Religious Conservatives Face Hard Choice

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By LIZ SIDOTI
The Associated Press
Friday, October 19, 2007; 12:11 PM

WASHINGTON -- Religious and cultural conservatives, a political force skeptical of the leading Republican presidential candidates, are caught in a tug of war between pragmatism and ideology.

"My head and my heart are fighting with each other," said Phil Burress, an Ohioan who has lobbied hard for federal and state bans on gay marriage.

The vexing choices facing these voters:

_Rudy Giuliani, a thrice-married New Yorker who differs with them on abortion, gays and guns but who polls show offers a strong chance to beat a Democrat next fall.

_Mitt Romney, a Mormon from Massachusetts who didn't entirely share their views in the past but who insists he now does.

_Fred Thompson, a Tennessean who hasn't been a vocal champion of their core issues but who had a right-leaning Senate voting record.

_John McCain, an Arizona senator who has a clear socially conservative resume but who dismissed their leaders "agents of intolerance" in 2000.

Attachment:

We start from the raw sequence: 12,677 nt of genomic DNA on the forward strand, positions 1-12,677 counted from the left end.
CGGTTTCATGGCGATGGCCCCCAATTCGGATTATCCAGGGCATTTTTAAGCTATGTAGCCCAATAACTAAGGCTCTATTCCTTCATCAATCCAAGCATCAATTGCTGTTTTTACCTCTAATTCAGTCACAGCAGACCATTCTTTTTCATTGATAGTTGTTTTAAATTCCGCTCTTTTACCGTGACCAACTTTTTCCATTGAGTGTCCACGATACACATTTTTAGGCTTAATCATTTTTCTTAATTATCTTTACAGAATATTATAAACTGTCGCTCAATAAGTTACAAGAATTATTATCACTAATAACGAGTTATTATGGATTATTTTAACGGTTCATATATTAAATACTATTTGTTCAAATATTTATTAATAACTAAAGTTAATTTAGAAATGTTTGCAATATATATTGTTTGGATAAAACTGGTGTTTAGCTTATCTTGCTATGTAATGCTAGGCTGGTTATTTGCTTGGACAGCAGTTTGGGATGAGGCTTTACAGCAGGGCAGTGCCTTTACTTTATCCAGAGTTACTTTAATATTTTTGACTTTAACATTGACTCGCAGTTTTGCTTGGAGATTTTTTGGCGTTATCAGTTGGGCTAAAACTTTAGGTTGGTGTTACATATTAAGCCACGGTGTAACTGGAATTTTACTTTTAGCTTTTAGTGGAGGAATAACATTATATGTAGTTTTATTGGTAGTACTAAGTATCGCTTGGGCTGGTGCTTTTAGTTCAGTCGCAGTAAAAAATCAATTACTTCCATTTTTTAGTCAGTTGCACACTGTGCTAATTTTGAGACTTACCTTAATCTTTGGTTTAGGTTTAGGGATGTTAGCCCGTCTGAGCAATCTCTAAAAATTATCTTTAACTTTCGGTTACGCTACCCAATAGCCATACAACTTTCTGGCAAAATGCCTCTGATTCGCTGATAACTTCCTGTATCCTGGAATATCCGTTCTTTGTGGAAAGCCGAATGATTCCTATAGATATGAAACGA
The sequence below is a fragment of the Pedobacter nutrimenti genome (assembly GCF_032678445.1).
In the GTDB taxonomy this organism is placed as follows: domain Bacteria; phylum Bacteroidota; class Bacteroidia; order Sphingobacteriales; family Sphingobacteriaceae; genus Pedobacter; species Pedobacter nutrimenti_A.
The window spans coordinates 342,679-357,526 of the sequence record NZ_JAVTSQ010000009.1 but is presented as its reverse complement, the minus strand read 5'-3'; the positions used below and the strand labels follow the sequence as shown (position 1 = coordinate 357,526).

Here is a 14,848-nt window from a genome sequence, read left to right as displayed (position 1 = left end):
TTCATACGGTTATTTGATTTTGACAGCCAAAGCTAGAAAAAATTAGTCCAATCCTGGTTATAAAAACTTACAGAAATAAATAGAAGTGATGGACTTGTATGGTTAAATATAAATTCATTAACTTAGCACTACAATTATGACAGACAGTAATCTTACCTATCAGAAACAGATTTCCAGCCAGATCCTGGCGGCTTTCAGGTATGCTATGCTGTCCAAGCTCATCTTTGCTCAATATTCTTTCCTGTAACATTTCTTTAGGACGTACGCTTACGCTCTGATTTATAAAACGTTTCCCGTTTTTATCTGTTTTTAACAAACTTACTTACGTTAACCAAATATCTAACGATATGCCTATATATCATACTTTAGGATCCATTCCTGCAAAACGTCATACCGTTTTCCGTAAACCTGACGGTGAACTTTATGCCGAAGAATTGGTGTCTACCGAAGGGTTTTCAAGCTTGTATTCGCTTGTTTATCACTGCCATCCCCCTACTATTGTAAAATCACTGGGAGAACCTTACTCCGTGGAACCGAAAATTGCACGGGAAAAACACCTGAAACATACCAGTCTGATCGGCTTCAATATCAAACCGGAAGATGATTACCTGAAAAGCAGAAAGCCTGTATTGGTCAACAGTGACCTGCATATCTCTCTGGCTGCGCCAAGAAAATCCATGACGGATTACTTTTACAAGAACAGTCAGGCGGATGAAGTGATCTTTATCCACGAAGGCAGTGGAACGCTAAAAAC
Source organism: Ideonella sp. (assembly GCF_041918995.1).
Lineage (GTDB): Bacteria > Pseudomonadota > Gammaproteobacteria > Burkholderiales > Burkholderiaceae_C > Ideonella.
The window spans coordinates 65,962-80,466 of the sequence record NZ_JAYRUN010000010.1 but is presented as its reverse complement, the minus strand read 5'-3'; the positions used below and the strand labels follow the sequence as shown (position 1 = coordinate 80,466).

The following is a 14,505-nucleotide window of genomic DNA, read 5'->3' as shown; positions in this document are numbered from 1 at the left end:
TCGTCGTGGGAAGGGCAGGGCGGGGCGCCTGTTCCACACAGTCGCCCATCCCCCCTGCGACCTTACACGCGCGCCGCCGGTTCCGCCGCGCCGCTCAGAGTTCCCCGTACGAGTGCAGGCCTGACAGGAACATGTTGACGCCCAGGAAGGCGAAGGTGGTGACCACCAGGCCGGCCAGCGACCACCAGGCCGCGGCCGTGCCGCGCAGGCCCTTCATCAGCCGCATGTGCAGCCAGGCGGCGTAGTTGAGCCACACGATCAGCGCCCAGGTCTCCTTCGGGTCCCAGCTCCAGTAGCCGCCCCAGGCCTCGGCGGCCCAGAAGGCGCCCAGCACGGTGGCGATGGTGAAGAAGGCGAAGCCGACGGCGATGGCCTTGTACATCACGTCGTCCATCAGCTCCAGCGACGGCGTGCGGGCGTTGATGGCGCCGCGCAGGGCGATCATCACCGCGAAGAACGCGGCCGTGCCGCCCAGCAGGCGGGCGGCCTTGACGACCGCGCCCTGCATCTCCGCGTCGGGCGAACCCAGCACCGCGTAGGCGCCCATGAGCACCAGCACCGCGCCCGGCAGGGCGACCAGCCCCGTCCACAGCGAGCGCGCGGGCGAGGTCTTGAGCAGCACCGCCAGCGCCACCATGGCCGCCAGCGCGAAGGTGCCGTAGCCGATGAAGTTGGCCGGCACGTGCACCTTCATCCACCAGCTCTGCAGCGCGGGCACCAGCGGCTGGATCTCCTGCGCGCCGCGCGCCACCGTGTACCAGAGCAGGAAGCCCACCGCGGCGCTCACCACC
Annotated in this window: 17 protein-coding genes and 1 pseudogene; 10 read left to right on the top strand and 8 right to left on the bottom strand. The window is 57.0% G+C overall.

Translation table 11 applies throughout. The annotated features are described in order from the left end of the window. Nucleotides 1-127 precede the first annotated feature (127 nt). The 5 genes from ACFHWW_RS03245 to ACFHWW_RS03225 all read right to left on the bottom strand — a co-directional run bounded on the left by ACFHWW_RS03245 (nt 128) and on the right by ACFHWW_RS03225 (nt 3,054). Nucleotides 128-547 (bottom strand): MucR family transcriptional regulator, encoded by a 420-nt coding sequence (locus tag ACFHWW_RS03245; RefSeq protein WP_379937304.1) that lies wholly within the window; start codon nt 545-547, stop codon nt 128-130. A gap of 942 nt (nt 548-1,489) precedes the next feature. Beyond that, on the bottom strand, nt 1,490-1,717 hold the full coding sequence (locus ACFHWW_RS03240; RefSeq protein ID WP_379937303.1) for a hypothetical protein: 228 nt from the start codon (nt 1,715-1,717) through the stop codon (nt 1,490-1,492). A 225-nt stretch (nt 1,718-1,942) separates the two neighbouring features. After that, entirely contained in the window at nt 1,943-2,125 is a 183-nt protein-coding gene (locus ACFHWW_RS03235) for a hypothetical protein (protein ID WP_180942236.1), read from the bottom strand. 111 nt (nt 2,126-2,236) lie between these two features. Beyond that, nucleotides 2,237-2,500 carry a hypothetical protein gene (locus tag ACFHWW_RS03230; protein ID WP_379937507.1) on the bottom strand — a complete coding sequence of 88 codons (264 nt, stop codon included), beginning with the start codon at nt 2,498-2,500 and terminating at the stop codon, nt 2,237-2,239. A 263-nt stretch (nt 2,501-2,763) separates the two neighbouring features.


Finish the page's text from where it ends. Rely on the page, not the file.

_Mike Huckabee, a Southern Baptist minister and true believer who has an extraordinary hill to climb for the nomination.

For now, social-issue conservatives are scattered across the field of candidates.

It's a splintering that is, perhaps, more severe than in previous presidential elections and that raises questions about the power of a long-influential part of the GOP base. The restiveness has prompted talk of a possible third-party bid, a certain political death knell for the GOP nominee.

Reflecting the quandary these voters face, Focus on the Family's James Dobson has rejected Giuliani and has panned both McCain and Thompson. Romney is the only leading candidate Dobson hasn't denounced _ but he hasn't publicly backed Romney either.

"There's no one Republican presidential candidate that inspires them, and the movement leaders can find fault in one way or another with all the candidates," said John Green, a senior fellow at the Pew Forum on Religion and Public Life. "It's hard to tell if it means that their influence is waning. But they're likely to have more influence if they stay united. The longer they stay behind several candidates, the less influence they'll have."


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© 2007 The Associated Press

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